The State Worker

At least 3 new faces will join the CalPERS board in 2019. What’s ahead for your pension?

New CalPERS leaders don’t trust each other. Will their feud hurt members?

On March 19, new CalPERS board member Margaret Brown drew attention to discipline she experienced for allowing a friend to use CalPERS equipment for political purposes by asking whether she would be arrested for attending the pension fund's meeting.
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On March 19, new CalPERS board member Margaret Brown drew attention to discipline she experienced for allowing a friend to use CalPERS equipment for political purposes by asking whether she would be arrested for attending the pension fund's meeting.

The board that oversees the nation’s largest public pension fund will get at least three new faces in 2019, marking unusual turnover at the California Public Employees’ Retirement System.

Two of the newcomers were decided in recent elections. Gov. Jerry Brown this week created a third vacancy when he removed CalPERS board member Richard Costigan from the pension fund.

Costigan, a lawyer and former legislative director for Republican Gov. Arnold Schwarzenegger, had served on the CalPERS Board of Administration as a Brown appointee since 2011.

He held a seat reserved for a member of the State Personnel Board. Brown replaced him on the State Personnel Board, which means he also cannot serve at CalPERS.

Costigan was one of the more outspoken CalPERS board members, sometimes rebutting criticism of the pension fund in editorials and at public forums.

“I want to thank the incredible board members and staff of @CaliforniaSPB and @CalPERS for the memories, friendship and camaraderie – it was a honor, privilege and inspiring opportunity to work along side all of you in service to our great state of #California – Thank you!” he wrote on Twitter Thursday night.

Mona Pasquil Rogers, Brown’s appointments secretary and a Democrat, will replace Costigan at the State Personnel Board.

Pasquil Rogers does not necessarily get Costigan’s seat on CalPERS. The State Personnel Board, which oversees statewide human resources polices, has to vote on which of its members it wants to place on CalPERS.

CalPERS is considered underfunded because its assets are worth about 70 percent of what it owes to government employees and retirees.

The board over the past three years took a series of votes that led to it charging local governments more money to fund pensions. Those decisions made CalPERS more stable, but have heightened financial pressures on cities, counties and utility districts.

One of the board’s closest votes last year took place in January when it appointed longtime CalPERS board member Priya Mathur to be its president, succeeding former President Rob Feckner.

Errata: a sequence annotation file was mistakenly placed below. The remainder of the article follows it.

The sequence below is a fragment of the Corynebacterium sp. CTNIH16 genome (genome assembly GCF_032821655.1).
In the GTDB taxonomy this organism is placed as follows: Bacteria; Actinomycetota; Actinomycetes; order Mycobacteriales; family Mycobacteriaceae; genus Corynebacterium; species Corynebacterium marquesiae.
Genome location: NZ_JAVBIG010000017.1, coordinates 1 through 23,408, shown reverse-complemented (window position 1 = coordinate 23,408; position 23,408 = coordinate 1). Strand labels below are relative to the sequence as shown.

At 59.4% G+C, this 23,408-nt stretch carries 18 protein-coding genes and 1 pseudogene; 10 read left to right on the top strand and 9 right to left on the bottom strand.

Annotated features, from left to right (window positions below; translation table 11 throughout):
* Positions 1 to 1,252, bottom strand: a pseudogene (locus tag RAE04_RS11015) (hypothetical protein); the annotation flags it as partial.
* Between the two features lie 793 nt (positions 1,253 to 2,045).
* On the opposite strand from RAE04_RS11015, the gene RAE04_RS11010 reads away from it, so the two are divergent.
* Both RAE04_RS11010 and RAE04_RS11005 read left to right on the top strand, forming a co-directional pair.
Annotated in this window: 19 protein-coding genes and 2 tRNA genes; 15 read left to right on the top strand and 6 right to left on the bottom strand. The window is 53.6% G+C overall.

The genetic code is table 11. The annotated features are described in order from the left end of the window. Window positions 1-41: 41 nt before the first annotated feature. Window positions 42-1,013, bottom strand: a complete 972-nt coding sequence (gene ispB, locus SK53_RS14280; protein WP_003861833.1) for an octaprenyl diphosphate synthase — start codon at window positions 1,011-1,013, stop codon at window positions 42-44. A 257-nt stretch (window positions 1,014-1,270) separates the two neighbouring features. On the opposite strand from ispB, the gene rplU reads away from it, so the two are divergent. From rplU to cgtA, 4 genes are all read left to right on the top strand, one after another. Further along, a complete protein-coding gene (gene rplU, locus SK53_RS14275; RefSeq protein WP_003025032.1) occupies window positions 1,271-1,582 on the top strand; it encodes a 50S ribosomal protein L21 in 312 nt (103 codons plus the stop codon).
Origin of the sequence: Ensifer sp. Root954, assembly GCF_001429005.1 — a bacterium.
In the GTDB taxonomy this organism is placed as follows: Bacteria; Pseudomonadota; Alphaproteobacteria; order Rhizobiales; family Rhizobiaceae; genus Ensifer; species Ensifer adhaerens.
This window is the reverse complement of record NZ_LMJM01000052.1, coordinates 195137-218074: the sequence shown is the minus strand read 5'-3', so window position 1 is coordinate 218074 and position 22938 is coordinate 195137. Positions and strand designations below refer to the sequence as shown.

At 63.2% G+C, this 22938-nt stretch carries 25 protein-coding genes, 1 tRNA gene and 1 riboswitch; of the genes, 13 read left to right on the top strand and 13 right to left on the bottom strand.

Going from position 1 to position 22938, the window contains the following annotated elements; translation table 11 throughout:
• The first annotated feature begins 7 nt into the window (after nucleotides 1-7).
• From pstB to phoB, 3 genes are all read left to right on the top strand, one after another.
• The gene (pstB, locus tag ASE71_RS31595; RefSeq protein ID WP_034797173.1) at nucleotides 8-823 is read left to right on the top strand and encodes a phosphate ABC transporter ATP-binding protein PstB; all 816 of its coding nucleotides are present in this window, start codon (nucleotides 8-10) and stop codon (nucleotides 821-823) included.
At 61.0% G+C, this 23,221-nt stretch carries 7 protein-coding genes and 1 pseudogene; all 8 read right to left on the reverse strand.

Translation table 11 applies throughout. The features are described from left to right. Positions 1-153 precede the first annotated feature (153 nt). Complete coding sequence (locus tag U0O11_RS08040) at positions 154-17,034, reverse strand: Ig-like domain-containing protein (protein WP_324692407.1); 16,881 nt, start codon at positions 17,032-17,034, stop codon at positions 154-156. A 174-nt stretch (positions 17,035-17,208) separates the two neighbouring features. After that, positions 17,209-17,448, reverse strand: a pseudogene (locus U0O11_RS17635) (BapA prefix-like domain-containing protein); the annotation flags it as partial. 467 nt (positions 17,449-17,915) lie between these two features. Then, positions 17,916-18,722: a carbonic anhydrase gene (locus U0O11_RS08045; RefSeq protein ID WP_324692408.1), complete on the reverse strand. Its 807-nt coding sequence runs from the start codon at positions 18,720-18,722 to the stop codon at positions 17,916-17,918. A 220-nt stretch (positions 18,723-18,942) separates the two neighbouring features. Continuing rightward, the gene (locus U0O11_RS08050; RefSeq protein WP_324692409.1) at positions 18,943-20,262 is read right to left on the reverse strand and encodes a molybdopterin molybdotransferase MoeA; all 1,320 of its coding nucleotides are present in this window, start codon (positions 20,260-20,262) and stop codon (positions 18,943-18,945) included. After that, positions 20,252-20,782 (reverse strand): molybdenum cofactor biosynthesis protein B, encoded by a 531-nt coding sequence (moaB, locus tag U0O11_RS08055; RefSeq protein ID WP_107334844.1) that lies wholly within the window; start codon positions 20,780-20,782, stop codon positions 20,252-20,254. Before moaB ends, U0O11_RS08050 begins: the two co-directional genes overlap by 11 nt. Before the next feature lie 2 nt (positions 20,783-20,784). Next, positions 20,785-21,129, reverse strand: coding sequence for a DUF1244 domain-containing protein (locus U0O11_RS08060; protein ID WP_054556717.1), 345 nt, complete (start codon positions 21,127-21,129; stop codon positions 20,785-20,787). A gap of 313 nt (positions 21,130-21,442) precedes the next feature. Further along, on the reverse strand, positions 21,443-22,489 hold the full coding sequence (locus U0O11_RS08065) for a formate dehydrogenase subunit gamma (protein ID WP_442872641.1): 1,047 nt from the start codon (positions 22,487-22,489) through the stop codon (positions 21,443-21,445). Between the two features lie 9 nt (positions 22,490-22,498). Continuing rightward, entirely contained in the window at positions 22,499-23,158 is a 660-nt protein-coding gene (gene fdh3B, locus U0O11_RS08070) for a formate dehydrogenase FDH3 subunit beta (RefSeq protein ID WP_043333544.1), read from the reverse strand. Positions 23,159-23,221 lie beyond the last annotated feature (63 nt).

Union-supported CalPERS members and the two statewide elected officials voted for Mathur, while Gov. Brown’s appointees and two members who won election with support from retiree groups voted against her. That gave Mathur a 7-6 advantage.

The board this month is expected to pick a new president.

Tim Behrens, president of California State Retirees, views the turnover “as a positive change.”

“The board members that have turned over didn’t always act like it was their job to protect the shareholders’ money at CalPERS,” he said.

Neil McCormick, chief executive of the California Special Districts Association, released a statement on Friday thanking Costigan for his time on the CalPERS board. The group represents hundreds of utilities, water districts and special services districts that contract with CalPERS for retirement plans.

“Throughout his tenure on the CalPERS board, we enjoyed an excellent working relationship and we wish him all the best in his future endeavors. CSDA also looks forward to continuing the positive relationship we have established with the CalPERS board,” McCormick said.

The other new CalPERS board members are Treasurer-elect Fiona Ma and Corona police officer Jason Perez.

CalPERS has $337 billion in assets and is overseen by a 13-member board of administration. Six of the members are chosen by government employees and retirees. Two are statewide elected officers. One is appointed by the Legislature and four are appointed by the governor.

Ma will take one of the two seats on the CalPERS board that are reserved for statewide elected officials, succeeding Treasurer John Chiang. Chiang has served on the CalPERS board since 2007, when he was first elected state controller.

Perez won an upset victory in a CalPERS election in October, defeating Mathur. Mathur, a BART financial analyst, had served on the CalPERS board since 2003.

A fourth seat on the CalPERS board could open in 2019. Bill Slaton, a former director at the Sacramento Municipal Utility District, holds a governor appointee position representing local government employers.

Slaton’s last term on the SMUD board of directors ended in December. He’ll remain on the CalPERS board unless Gov.-elect Gavin Newsom appoints someone else to the local government seat.

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